Linux CI in homebrew/core

We currently use Ubuntu 16.04 for bottling in homebrew/core.

Ubuntu vs. other Linux distributions

As of 2022, around 77% of our users are using Ubuntu. This is the reason why we have chosen this distribution for our base CI image. We have successfully used Ubuntu for CI since version 14.04. The Ubuntu LTS versions are supported for 5 years. A new LTS version is released every 2 years.

Our bottles are compatible with other distributions like Debian/CentOS, even when compiled on Ubuntu.

Past and next versions

We are currently moving our CI to Ubuntu 22.04. This work will probably be done before end of 2022. Moving from Ubuntu 16.04 to Ubuntu 22.04 (and thus skipping version 18.04 and 20.04) took longer than expected.

We plan to proceed with regular updates from 2022 onwards. We aim to use the latest Ubuntu LTS version for our CI.

We will start using the latest Ubuntu LTS version for our CI no earlier than 3 months after its release and, ideally, no more than 12 months after its release.

Distribution Glibc GCC Usage
Ubuntu 14.04 2.19 4 From 2014 to 2017
Ubuntu 16.04 2.23 5 From 2017 to 2022
Ubuntu 22.04 2.35 11 From 2022 to 2024
Ubuntu 24.04 ? ? From 2024 to 2026

Why always use the latest version?

Homebrew is a rolling-release package manager. We try to ship the newest things as quickly as possible, on macOS and Linux.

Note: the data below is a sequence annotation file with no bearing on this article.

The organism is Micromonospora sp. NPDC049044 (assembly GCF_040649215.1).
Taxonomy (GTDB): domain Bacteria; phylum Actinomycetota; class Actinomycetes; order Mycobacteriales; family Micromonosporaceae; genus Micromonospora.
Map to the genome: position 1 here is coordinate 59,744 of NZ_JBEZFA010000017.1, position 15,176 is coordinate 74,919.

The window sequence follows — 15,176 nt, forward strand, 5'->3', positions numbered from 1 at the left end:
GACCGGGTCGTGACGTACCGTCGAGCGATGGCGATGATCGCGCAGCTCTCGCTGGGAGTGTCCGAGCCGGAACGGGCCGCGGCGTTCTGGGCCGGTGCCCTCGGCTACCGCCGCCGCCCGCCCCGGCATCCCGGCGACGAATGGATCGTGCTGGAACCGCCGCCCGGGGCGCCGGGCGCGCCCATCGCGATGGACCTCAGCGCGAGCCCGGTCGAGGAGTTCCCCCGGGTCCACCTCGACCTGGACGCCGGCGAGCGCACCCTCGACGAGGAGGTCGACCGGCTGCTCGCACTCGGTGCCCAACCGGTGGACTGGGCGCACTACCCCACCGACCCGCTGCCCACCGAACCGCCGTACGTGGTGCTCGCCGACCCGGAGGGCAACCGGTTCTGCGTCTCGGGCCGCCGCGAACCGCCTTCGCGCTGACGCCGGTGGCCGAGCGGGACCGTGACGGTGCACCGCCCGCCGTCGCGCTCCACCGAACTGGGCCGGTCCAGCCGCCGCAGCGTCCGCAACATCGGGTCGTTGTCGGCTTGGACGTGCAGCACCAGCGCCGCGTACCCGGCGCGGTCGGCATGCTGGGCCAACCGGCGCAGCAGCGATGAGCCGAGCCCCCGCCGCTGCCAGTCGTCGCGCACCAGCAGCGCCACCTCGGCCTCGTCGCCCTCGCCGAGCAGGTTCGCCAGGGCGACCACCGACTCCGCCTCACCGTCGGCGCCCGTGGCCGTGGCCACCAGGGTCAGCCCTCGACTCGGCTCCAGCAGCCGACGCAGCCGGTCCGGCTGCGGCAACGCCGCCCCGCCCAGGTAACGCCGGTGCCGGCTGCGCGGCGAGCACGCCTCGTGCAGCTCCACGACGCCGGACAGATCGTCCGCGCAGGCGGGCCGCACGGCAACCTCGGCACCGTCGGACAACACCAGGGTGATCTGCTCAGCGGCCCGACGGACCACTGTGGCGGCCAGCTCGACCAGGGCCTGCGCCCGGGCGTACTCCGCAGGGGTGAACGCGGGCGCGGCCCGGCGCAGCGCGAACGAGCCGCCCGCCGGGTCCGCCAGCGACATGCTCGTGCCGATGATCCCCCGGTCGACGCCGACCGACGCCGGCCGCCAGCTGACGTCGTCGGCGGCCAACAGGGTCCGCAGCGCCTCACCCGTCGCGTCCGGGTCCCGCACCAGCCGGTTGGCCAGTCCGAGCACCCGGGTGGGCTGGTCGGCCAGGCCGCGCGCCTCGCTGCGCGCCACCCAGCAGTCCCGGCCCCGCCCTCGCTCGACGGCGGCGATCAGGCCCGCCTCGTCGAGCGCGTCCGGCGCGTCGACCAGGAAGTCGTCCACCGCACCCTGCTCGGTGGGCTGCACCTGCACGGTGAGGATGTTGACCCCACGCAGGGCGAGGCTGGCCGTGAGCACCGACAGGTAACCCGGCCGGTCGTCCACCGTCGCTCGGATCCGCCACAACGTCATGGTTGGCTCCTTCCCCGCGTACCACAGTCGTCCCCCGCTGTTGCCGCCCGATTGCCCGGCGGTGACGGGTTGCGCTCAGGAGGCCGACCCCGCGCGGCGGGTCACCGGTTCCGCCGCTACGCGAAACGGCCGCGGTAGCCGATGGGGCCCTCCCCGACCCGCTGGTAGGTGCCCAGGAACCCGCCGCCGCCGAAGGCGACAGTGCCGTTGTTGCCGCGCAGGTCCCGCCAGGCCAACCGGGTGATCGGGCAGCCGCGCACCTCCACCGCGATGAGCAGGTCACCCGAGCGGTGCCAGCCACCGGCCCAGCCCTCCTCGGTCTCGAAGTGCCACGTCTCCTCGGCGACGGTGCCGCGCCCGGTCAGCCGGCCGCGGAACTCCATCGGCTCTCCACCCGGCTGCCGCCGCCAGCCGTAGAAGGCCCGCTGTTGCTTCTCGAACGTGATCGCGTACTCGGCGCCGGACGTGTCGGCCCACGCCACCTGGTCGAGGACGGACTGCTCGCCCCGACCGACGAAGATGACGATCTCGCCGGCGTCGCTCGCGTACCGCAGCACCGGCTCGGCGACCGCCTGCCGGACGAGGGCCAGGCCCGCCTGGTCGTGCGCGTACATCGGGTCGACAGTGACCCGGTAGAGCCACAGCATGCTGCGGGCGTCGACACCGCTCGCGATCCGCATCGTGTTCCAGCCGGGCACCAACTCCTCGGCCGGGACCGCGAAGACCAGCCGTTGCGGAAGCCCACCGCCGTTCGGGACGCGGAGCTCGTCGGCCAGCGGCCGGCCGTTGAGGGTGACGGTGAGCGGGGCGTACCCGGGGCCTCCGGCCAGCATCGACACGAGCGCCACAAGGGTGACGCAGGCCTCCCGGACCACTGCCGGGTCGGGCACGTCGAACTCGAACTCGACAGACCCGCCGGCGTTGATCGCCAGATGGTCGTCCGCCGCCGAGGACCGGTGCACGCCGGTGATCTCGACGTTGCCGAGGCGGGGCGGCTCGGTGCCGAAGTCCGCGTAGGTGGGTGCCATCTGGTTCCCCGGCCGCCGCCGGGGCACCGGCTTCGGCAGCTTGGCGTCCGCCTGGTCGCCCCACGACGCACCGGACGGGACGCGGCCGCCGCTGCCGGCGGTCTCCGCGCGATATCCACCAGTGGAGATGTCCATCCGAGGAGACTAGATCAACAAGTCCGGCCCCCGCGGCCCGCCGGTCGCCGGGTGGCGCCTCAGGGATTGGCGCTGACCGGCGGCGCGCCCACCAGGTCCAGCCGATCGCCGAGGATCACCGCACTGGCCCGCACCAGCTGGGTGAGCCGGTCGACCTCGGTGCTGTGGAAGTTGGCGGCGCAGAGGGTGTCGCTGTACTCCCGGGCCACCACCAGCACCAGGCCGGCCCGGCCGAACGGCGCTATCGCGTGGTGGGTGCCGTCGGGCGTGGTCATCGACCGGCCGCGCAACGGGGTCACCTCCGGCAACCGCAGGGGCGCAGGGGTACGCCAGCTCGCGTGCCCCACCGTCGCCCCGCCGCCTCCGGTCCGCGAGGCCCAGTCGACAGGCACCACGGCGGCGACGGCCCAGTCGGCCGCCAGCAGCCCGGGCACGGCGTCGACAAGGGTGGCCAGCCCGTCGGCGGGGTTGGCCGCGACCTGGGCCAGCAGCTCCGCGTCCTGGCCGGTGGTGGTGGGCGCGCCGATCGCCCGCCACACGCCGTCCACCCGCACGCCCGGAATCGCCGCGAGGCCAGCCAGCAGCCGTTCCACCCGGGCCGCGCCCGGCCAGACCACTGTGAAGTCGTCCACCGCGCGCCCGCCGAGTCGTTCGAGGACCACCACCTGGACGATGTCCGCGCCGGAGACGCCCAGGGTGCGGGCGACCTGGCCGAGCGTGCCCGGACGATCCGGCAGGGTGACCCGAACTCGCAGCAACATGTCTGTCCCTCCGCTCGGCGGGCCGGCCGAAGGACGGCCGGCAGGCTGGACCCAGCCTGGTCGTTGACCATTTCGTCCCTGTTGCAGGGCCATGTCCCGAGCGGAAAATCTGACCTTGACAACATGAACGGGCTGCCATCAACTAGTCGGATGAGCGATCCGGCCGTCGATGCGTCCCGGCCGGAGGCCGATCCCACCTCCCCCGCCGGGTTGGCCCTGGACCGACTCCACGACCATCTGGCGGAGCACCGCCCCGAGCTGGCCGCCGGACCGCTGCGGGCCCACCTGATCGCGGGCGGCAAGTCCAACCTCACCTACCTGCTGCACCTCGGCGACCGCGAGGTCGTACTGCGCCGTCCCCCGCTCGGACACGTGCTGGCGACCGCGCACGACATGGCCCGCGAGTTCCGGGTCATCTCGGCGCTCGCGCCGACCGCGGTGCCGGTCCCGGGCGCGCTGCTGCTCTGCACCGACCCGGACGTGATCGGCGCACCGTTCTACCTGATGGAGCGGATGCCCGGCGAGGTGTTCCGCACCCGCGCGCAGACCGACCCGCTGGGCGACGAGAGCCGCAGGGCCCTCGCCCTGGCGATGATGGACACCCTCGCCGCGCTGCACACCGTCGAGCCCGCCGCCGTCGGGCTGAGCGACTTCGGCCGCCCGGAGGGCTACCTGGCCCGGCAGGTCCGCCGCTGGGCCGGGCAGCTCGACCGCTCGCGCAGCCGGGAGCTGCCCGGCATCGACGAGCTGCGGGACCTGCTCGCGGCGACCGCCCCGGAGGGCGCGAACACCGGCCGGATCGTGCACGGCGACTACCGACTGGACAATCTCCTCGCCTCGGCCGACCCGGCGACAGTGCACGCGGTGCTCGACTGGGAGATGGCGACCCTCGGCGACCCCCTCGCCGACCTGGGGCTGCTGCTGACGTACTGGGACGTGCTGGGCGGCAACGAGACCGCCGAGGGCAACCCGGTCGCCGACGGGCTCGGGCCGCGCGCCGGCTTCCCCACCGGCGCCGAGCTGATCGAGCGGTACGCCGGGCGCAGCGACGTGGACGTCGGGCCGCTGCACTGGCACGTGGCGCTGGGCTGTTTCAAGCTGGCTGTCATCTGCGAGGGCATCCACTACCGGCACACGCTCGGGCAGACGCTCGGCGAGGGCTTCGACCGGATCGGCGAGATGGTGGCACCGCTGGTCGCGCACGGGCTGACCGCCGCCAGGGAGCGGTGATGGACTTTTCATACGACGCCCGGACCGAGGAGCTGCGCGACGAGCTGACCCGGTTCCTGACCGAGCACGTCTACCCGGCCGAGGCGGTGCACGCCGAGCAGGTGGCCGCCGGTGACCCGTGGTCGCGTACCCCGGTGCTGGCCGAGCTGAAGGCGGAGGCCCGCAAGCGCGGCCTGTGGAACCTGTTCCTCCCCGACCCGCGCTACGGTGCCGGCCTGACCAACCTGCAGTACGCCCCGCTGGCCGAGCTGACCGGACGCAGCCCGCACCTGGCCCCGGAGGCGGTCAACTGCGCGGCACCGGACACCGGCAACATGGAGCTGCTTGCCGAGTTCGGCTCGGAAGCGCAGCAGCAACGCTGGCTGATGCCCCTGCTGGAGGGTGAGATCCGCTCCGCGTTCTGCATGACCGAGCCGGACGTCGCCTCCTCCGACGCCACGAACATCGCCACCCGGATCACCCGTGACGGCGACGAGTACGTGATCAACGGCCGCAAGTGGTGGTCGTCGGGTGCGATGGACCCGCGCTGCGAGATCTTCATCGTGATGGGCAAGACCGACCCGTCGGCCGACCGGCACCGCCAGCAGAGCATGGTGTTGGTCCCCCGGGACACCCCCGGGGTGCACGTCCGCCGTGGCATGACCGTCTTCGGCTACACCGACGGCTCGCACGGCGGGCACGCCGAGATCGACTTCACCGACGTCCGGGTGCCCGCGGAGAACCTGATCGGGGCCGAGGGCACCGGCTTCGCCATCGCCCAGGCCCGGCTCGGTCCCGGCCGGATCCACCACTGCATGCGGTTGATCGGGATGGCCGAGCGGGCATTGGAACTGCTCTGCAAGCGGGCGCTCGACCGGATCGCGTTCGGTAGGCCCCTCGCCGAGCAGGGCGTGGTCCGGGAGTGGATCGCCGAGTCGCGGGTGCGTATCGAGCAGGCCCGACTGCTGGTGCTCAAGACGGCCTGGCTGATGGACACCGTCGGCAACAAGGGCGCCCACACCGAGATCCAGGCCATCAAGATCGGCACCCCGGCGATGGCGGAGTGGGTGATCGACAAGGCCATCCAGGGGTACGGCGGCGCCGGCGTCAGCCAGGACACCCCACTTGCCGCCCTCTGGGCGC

When a formula needs a newer GCC because our host GCC in CI is too old, we needed to make that formula depend on a newer Homebrew GCC. All C++ dependents of that formula immediately acquire a dependency on Homebrew GCC as well. While we have taken the steps to make sure this no longer holds up GCC updates, it still creates a maintenance burden. This problem is more likely for formula which are very actively maintained and try to use newer features of C++. We decided that we shouldn’t have a maintenance burden for formulae which are doing the right thing by staying up to date. It makes a lot of sense for Homebrew maintainers to submit upstream fixes when formulae are not working with newer compilers. It makes a lot less sense for Homebrew maintainers to submit fixes because our host compiler is too old.

Note that glibc will need to be installed for more users as their glibc version will often be too old: disk space is cheap and we have can handle this situation for our users. This situation will often arise when update to a new LTS version and adoption of the new Ubuntu is still low during the first months. For the same reasons as above: we prefer to stay on the bleeding edge and give our users a gentle nudge to think about updating their OS.

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